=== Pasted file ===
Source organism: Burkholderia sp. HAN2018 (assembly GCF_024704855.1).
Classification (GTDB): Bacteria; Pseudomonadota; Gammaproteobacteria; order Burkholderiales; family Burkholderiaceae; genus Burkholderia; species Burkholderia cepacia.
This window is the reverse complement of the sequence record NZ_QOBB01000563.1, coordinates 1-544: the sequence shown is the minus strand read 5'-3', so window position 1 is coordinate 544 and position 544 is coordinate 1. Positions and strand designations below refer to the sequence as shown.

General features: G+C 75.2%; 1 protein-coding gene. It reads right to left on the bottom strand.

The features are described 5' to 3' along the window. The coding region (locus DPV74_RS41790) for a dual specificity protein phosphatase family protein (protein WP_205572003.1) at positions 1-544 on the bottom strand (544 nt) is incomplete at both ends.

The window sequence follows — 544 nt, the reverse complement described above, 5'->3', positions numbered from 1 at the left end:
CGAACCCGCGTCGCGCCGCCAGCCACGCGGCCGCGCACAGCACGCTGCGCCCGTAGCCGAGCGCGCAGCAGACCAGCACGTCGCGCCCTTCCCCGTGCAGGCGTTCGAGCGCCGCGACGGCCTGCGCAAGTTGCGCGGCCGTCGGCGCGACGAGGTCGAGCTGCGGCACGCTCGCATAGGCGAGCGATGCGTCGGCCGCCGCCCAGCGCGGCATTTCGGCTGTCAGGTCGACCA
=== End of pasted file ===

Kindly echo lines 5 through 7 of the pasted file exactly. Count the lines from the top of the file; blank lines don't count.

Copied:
The features are described 5' to 3' along the window. The coding region (locus DPV74_RS41790) for a dual specificity protein phosphatase family protein (protein WP_205572003.1) at positions 1-544 on the bottom strand (544 nt) is incomplete at both ends.

The window sequence follows — 544 nt, the reverse complement described above, 5'->3', positions numbered from 1 at the left end:
CGAACCCGCGTCGCGCCGCCAGCCACGCGGCCGCGCACAGCACGCTGCGCCCGTAGCCGAGCGCGCAGCAGACCAGCACGTCGCGCCCTTCCCCGTGCAGGCGTTCGAGCGCCGCGACGGCCTGCGCAAGTTGCGCGGCCGTCGGCGCGACGAGGTCGAGCTGCGGCACGCTCGCATAGGCGAGCGATGCGTCGGCCGCCGCCCAGCGCGGCATTTCGGCTGTCAGGTCGACCA